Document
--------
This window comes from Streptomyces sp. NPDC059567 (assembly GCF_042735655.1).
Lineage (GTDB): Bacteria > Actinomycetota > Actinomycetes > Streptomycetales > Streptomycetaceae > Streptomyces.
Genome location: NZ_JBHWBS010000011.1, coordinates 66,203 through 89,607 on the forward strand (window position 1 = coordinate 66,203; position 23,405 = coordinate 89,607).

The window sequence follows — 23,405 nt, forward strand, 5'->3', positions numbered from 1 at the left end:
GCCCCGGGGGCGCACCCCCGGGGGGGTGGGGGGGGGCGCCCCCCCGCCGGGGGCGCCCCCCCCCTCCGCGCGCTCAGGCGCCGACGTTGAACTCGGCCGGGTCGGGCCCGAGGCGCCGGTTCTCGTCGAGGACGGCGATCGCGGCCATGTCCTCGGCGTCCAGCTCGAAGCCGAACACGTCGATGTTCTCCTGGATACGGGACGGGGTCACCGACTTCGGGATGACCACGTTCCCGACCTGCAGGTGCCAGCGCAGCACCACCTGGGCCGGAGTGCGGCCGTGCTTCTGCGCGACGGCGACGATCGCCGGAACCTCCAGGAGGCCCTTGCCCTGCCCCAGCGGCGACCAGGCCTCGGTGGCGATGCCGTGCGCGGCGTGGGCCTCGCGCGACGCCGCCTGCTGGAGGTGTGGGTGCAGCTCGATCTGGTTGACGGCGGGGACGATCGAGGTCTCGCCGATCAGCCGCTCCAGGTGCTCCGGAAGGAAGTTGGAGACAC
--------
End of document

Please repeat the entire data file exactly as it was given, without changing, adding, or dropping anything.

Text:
This window comes from Streptomyces sp. NPDC059567 (assembly GCF_042735655.1).
Lineage (GTDB): Bacteria > Actinomycetota > Actinomycetes > Streptomycetales > Streptomycetaceae > Streptomyces.
Genome location: NZ_JBHWBS010000011.1, coordinates 66,203 through 89,607 on the forward strand (window position 1 = coordinate 66,203; position 23,405 = coordinate 89,607).

The window sequence follows — 23,405 nt, forward strand, 5'->3', positions numbered from 1 at the left end:
GCCCCGGGGGCGCACCCCCGGGGGGGTGGGGGGGGGCGCCCCCCCGCCGGGGGCGCCCCCCCCCTCCGCGCGCTCAGGCGCCGACGTTGAACTCGGCCGGGTCGGGCCCGAGGCGCCGGTTCTCGTCGAGGACGGCGATCGCGGCCATGTCCTCGGCGTCCAGCTCGAAGCCGAACACGTCGATGTTCTCCTGGATACGGGACGGGGTCACCGACTTCGGGATGACCACGTTCCCGACCTGCAGGTGCCAGCGCAGCACCACCTGGGCCGGAGTGCGGCCGTGCTTCTGCGCGACGGCGACGATCGCCGGAACCTCCAGGAGGCCCTTGCCCTGCCCCAGCGGCGACCAGGCCTCGGTGGCGATGCCGTGCGCGGCGTGGGCCTCGCGCGACGCCGCCTGCTGGAGGTGTGGGTGCAGCTCGATCTGGTTGACGGCGGGGACGATCGAGGTCTCGCCGATCAGCCGCTCCAGGTGCTCCGGAAGGAAGTTGGAGACAC